Richard McMahon – Music And Song From The Wooden Crypt (Self-Released)
It’s six years since the Mike Fraser-endorsed North East hard rockers Fables Last Stand played their last show but for frontman Richard McMahon the surprise split was simply the end of the beginning where his musical journey was concerned.
If previous solo effort The Illustrated Man occasionally lacked self-confidence – unsurprising given the circumstances – then Music And Song From The Wooden Crypt is a bullish return. It’s brave bordering on the foolhardy.
In fact if McMahon was pitching for a commercial breakthrough then this magical mystery tour of diverse musical styles and lyrical substance is the worst idea ever. But we doubt he was. McMahon is a restless soul and a constantly evolving artist: his latest release is an outpouring of sparkling creativity rather than a thoughtless hard sell.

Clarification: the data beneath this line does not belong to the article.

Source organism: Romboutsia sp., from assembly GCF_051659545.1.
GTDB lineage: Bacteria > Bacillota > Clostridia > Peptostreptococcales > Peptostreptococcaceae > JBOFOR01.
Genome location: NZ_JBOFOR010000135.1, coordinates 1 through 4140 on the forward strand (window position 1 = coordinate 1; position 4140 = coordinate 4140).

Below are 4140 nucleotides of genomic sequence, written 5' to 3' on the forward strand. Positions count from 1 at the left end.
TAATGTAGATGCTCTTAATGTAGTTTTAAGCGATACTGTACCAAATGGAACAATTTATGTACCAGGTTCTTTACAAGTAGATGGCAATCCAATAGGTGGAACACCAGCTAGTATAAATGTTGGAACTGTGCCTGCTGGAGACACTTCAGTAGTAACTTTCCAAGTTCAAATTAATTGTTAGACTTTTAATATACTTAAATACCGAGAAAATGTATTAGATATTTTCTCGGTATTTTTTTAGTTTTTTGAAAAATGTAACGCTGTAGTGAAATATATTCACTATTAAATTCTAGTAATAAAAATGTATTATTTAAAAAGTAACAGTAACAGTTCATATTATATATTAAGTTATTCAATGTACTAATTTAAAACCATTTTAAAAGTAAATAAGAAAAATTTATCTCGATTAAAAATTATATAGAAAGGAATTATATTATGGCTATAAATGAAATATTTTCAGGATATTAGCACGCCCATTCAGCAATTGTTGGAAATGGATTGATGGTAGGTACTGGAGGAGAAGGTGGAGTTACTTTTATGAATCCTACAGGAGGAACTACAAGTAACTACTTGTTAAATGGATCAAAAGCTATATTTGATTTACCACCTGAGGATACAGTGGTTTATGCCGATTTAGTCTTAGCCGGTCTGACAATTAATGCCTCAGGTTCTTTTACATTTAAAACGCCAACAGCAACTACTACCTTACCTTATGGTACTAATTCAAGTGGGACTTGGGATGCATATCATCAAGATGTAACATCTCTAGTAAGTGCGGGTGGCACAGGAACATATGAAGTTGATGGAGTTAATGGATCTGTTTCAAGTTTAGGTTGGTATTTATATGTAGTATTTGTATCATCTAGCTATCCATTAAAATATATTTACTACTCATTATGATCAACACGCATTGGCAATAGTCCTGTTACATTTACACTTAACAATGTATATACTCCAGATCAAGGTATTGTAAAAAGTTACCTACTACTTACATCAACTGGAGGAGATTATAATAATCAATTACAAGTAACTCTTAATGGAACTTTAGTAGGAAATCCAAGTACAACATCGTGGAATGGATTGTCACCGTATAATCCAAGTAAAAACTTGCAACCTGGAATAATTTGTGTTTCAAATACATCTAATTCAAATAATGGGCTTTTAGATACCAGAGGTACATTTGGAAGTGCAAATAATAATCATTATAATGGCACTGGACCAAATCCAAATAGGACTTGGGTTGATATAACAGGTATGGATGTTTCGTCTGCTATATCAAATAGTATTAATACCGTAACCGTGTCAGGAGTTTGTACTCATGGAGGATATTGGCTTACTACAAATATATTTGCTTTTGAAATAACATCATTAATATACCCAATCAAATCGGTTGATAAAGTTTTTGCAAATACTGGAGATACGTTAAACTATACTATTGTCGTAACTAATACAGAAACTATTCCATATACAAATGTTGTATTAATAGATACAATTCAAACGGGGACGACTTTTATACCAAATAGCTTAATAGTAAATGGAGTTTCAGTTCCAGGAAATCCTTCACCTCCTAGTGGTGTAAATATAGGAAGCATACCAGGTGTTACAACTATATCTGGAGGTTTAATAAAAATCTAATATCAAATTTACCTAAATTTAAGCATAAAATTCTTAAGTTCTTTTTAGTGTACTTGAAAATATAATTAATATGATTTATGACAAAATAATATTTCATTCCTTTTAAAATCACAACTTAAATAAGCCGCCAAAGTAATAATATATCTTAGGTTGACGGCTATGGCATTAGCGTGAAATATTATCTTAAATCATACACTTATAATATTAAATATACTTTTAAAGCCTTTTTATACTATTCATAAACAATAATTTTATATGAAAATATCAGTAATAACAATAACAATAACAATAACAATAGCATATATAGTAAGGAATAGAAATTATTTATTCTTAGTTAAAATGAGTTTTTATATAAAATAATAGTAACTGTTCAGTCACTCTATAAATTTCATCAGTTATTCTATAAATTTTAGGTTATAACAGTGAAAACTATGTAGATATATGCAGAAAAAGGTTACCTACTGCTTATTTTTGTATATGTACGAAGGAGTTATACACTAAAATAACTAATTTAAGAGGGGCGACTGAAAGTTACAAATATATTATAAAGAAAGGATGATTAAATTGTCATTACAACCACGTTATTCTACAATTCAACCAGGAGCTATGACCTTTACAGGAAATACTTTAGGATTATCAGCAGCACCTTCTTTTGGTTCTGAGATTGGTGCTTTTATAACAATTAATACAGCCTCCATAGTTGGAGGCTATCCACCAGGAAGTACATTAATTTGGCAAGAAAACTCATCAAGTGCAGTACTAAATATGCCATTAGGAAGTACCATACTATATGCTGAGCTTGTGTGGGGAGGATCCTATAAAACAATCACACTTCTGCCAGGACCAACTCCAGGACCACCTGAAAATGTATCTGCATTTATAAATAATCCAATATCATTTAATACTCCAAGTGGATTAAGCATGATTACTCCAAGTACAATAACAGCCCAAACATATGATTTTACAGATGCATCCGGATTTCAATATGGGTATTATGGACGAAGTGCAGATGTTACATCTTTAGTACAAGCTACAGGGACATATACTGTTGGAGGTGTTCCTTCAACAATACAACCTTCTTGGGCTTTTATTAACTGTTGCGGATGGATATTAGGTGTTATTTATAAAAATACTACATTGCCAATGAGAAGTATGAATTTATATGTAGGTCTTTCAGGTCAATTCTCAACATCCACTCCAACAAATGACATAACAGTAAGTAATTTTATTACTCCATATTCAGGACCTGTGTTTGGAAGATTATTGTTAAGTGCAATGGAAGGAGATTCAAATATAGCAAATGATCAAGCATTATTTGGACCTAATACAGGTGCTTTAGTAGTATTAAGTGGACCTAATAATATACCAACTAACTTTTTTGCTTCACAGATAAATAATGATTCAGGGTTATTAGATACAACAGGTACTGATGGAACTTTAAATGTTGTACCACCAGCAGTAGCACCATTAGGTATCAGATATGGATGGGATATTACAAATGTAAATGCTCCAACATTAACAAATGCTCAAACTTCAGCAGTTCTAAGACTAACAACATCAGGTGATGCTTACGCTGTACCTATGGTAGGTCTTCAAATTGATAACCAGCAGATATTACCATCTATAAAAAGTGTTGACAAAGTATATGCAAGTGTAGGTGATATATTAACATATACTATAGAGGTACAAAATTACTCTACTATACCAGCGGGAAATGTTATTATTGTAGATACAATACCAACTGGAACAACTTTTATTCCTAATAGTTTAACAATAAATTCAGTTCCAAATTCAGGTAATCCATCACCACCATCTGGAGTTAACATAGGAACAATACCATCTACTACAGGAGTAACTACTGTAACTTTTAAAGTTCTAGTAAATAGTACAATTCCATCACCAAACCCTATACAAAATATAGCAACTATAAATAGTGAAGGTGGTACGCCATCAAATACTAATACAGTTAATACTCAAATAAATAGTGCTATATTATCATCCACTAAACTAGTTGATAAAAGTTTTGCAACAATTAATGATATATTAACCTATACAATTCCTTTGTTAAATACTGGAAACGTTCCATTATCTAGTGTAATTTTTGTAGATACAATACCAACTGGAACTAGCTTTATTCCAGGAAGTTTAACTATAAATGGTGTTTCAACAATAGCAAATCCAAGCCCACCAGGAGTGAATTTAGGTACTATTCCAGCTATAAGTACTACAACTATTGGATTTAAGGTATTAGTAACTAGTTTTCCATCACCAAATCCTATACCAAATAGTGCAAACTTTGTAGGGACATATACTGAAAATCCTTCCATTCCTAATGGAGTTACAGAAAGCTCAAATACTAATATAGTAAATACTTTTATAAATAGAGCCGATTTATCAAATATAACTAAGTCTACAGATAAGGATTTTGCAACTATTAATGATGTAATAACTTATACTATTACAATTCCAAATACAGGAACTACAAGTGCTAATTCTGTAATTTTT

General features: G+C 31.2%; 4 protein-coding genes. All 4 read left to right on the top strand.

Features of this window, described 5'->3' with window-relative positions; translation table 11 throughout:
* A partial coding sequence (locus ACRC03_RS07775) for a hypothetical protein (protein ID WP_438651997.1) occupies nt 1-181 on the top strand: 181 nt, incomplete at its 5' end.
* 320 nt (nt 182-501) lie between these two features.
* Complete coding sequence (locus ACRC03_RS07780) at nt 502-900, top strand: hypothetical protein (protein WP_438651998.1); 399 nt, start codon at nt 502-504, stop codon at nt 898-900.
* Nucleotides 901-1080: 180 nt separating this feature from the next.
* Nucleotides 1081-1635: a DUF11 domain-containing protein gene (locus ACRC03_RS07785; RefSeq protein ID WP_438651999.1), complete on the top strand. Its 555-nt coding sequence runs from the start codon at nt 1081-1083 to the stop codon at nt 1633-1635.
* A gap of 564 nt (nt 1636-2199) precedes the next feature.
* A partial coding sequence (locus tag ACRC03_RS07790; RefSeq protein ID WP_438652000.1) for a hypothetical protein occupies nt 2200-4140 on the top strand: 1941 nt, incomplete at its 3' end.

Bizarrely there isn’t a vocal to speak of until track three – this challenging record opening up with a monotone spoken word passage before segueing into an instrumental akin to a 60s TV soundtrack. That decade looms large over Music And Song From The Wooden Crypt but elements of Bowie, The Kinks, Beatles and Mott move it onwards and upwards.
Captain Oblivion is the only song that clocks in at more than four minutes and alongside the sublime Hinterland it’s an obvious standout. If it’s McMahon’s personal tribute to Bowie then it does the job and if it isn’t then it’s simply a fantastic tribute to a talented songwriter.
Check out the country-tinged Patchwork Life for a different take on a musician who refuses to be pigeon-holed but if Dylan is your muse then skip to Heavy Weather. Everywhere you look this record asks questions and defies logic. That’s why it deserves to make its mark.
RUSHONROCK RATED: 8/10 Rich Pickings